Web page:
Which makes me laugh, anyway.

I'm a huge fan of Gurdjieff. I don't personally believe that he was a charlatan as such, based on reading the accounts of a number of his pupils. I realised that they are biased, but it's the nature of the things that they say rather than any fulsome character reference, that's convinced me. My favourite account is Elizabeth Bennett's Idiots in Paris

I've had experience of the Movements at a very basic level (the first set of Obligatories, and a few of the other elementary movements - nothing involving weaving in and out, which could be catastrophic if it involved me), and it has been a very valuable experience. I did have the opportunity to see a twelfth-generation copy of a bootleg of one of Madame de Salzmann's films of the Movements, and despite being shot on a camcorder in a Japanese cinema (and then copied so many times that it was more fuzz-and-hiss than anything else), the power and beauty and tremendous strangeness of them come across admirably. Especially as I tend to believe that, as with the Enneagram, they are something that Gurdjieff made up to embody or explain a particular principle at a particular time that somehow grew into a tradition.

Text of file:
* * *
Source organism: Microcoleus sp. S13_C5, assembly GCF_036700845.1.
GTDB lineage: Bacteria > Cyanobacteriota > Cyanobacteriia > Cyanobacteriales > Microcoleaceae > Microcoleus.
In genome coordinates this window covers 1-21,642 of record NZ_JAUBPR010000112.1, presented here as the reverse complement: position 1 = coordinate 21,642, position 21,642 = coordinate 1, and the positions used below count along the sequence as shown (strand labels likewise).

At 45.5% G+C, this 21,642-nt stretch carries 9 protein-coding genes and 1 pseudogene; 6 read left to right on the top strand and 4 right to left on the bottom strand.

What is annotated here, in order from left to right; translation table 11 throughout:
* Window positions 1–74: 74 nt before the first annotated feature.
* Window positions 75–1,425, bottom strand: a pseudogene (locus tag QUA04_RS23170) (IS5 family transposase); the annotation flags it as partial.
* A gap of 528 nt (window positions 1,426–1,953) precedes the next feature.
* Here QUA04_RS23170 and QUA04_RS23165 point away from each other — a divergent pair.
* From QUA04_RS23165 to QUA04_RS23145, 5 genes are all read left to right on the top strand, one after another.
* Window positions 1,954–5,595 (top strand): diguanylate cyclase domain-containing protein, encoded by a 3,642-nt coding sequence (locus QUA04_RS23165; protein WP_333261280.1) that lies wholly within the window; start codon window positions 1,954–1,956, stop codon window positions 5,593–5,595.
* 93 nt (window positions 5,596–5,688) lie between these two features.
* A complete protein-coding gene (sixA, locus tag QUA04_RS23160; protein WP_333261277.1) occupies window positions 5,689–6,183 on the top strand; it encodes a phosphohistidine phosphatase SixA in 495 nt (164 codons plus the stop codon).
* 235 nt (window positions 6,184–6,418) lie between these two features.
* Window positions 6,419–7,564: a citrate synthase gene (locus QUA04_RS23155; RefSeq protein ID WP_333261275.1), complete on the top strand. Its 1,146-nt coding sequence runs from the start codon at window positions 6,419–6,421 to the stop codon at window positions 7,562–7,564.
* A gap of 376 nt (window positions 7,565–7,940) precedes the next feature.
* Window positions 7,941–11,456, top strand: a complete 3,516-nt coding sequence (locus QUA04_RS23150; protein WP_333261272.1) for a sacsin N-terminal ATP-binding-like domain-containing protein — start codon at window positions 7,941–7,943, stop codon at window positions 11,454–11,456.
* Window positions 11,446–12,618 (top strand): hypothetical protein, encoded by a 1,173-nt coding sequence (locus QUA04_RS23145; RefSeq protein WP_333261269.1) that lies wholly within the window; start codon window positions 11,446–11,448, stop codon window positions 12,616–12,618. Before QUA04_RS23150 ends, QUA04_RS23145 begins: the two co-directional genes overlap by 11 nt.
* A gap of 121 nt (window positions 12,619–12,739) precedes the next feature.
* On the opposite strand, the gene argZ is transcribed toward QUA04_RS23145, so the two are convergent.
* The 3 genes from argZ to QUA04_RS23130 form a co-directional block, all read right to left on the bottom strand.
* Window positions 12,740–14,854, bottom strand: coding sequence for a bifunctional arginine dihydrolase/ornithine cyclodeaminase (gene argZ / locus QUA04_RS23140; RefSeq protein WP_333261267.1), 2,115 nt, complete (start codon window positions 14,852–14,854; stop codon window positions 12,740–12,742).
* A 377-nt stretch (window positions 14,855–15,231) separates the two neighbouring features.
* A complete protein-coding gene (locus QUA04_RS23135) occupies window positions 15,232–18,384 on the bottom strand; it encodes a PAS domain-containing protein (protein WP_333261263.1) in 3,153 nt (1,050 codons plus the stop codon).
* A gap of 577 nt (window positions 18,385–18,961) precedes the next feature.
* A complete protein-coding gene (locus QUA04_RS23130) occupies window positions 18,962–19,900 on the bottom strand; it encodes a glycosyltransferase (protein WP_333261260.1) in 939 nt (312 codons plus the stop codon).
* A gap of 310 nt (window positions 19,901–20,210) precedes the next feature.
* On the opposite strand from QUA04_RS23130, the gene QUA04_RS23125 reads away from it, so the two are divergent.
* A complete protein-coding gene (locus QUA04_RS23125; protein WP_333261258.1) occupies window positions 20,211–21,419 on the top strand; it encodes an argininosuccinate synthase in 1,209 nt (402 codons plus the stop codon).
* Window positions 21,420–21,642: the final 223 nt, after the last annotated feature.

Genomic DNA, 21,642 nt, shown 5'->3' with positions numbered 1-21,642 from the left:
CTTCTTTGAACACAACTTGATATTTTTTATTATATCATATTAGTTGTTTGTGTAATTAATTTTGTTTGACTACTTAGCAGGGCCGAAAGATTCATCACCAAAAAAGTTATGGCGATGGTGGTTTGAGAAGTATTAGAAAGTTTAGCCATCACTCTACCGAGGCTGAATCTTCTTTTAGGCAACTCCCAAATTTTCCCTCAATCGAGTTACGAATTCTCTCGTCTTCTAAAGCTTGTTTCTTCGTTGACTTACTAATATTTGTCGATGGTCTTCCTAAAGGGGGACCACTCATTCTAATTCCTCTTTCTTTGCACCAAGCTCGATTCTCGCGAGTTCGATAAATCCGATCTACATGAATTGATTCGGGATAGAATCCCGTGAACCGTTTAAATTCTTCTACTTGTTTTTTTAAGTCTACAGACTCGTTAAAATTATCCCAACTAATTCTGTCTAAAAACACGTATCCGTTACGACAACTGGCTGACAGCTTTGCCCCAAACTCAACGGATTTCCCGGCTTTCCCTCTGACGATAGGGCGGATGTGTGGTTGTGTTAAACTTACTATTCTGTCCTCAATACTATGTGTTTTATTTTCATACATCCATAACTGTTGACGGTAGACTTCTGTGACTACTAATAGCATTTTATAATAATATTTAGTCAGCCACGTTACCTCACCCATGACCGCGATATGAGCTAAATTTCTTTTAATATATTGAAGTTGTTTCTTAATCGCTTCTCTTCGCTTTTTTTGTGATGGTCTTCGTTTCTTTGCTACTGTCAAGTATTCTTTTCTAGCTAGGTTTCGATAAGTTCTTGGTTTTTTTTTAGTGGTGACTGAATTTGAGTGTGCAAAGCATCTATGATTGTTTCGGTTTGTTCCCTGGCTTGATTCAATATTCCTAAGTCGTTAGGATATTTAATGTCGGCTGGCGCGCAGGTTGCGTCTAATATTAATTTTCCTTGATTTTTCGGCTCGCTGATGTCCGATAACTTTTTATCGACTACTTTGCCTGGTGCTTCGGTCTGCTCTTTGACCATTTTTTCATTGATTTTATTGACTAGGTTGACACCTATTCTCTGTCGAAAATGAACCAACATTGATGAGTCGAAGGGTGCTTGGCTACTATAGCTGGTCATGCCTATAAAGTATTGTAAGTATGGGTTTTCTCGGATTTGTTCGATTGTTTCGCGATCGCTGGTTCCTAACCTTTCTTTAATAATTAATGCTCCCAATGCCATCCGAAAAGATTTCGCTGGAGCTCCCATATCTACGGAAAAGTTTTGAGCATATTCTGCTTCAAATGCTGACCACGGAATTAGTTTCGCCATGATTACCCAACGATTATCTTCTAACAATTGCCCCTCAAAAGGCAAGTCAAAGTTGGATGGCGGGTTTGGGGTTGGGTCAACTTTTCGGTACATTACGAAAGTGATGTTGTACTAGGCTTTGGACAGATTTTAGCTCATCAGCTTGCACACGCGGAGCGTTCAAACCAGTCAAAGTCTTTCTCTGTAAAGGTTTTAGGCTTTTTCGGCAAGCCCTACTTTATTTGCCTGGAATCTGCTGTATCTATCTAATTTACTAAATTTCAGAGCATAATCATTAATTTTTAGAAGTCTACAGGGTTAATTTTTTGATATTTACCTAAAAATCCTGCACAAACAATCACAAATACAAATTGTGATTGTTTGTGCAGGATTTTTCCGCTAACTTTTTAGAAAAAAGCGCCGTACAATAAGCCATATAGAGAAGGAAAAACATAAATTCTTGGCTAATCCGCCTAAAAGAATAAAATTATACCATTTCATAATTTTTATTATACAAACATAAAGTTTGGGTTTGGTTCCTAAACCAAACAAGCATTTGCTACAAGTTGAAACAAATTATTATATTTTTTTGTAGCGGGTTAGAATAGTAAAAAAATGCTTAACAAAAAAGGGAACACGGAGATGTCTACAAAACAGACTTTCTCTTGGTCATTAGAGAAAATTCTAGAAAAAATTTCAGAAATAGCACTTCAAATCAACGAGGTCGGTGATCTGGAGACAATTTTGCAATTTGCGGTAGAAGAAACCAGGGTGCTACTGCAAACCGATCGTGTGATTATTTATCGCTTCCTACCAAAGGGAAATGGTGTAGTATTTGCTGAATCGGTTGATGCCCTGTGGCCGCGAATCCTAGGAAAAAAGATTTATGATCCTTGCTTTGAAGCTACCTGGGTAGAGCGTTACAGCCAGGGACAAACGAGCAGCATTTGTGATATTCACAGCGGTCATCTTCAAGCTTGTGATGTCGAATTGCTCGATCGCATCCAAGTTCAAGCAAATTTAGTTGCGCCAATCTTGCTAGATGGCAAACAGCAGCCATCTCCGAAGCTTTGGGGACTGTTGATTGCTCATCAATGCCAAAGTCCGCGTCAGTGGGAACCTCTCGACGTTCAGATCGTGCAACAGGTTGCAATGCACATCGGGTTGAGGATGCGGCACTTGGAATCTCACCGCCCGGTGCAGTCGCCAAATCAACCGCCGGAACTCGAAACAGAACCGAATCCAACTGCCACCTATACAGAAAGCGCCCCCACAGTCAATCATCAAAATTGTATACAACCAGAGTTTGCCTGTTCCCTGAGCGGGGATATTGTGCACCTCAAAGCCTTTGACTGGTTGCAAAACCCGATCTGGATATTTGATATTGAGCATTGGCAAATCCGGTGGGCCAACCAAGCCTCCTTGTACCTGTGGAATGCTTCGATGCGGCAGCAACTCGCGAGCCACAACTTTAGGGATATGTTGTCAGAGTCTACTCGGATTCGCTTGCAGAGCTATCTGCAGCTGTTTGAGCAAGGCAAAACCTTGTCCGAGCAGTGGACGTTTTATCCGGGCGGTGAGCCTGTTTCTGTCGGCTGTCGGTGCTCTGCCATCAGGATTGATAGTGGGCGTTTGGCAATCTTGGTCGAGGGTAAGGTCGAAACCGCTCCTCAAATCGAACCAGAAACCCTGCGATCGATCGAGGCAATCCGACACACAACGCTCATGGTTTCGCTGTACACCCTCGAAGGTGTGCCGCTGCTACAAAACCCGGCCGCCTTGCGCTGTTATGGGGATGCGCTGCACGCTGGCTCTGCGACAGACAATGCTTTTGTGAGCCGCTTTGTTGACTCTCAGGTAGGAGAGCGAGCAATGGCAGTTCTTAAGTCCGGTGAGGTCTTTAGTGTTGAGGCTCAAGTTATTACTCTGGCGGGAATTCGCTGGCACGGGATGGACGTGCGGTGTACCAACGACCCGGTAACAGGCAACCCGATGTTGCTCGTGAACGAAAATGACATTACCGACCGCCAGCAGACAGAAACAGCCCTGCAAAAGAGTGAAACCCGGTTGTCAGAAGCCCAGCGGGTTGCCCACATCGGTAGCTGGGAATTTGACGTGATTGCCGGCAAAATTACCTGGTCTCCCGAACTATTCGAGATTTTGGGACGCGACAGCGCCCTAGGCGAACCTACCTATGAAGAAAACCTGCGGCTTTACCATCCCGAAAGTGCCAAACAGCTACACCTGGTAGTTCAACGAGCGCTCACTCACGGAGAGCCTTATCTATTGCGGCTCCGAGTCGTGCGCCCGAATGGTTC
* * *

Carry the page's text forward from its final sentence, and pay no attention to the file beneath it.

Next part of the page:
I'm also a big fan of John Godolphin Bennett, who happens to be the person that Idries Shah relieved of his house - his house, not Gurdjieff's. Bennett was definitely not representative of "the remaining 4th wayers" at that time. Although a sort-of anointed successor to Gurdjieff on the latter's death in 1949, Bennett soon made himself persona-non-grata amongst the Gurdjieff traditionalists, who coalesced around Lord Pentland and Jeanne de Salzmann, the latter Gurdjeff's secretary for many years.

Getting rid of the house, Coombe Springs, turned out to be quite a good thing for Bennett - the community there was getting old and set in its ways, and the eviction unsurprisingly shook things up. One thing I admire about Bennett was the fluidity of approach that was a problem for the people who wanted to fix "The Fourth Way" (and I hate that term) just as they believed Gurdjieff and Ouspensky taught it, even though Gurdjieff's teachings were often formulated in response to the person he was teaching (the form changed, that is, the essential message remained constant).